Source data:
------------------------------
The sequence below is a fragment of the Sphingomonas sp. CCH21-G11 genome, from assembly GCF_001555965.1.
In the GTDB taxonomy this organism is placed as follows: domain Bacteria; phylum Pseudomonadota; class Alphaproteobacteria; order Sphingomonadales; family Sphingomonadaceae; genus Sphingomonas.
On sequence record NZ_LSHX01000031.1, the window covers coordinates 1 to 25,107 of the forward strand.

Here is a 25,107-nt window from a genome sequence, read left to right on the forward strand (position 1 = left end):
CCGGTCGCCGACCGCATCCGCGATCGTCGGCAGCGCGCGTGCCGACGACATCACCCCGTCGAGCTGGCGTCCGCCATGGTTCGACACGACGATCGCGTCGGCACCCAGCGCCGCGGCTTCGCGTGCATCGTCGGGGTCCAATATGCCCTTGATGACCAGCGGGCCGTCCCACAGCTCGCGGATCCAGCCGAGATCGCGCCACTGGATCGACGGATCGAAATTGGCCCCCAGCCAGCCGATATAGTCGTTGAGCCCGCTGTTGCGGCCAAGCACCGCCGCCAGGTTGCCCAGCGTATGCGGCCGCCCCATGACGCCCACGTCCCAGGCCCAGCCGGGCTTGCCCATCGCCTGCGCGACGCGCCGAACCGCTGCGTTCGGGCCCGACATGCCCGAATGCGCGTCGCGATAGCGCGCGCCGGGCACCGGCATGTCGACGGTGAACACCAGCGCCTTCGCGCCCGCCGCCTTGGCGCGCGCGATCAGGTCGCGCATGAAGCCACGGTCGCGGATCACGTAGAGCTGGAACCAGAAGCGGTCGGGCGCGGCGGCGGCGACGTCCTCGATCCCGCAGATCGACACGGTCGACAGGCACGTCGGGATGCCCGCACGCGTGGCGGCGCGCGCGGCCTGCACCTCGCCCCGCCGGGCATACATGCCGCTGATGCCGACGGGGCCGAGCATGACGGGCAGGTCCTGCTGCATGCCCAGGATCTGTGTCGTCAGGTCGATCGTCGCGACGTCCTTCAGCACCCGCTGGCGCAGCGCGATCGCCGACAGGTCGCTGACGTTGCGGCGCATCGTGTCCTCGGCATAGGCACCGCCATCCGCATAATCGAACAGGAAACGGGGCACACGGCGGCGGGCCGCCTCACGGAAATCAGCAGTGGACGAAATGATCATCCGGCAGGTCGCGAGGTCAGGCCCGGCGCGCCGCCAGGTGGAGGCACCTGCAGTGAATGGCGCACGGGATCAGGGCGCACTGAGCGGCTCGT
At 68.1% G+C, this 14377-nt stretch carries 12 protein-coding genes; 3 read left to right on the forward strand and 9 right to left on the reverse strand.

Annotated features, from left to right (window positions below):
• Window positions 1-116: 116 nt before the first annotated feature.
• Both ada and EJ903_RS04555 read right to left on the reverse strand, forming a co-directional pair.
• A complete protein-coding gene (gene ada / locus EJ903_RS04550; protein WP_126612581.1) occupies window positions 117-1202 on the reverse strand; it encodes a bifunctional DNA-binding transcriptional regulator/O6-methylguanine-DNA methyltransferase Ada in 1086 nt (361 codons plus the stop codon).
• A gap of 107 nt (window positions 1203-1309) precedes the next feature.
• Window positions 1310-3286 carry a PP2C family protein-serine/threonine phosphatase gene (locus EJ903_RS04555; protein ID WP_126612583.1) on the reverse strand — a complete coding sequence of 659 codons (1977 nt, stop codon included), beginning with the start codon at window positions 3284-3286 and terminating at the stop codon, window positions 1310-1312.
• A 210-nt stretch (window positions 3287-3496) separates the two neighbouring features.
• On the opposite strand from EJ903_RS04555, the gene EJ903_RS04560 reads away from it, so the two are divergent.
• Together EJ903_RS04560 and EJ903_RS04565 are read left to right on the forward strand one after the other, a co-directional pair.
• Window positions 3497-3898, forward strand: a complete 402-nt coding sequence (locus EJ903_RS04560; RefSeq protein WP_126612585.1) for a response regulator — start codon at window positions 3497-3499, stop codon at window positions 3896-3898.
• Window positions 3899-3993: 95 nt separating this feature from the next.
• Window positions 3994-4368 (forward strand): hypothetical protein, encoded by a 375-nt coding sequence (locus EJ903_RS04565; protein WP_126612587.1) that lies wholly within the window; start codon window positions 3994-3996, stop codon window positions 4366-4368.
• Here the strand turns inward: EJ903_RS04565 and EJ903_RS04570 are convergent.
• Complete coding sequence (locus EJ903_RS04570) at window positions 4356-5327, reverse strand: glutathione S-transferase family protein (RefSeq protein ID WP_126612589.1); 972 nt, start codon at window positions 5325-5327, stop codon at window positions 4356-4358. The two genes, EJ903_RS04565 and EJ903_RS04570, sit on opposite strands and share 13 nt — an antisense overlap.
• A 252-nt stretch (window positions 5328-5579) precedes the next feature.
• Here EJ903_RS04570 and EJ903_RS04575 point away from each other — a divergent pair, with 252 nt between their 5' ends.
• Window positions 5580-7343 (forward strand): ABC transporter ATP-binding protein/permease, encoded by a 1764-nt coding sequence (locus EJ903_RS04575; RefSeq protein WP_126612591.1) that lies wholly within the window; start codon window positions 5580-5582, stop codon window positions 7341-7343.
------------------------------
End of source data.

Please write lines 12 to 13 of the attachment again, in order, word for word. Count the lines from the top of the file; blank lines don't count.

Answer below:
• Window positions 1310-3286 carry a PP2C family protein-serine/threonine phosphatase gene (locus EJ903_RS04555; protein ID WP_126612583.1) on the reverse strand — a complete coding sequence of 659 codons (1977 nt, stop codon included), beginning with the start codon at window positions 3284-3286 and terminating at the stop codon, window positions 1310-1312.
• A 210-nt stretch (window positions 3287-3496) separates the two neighbouring features.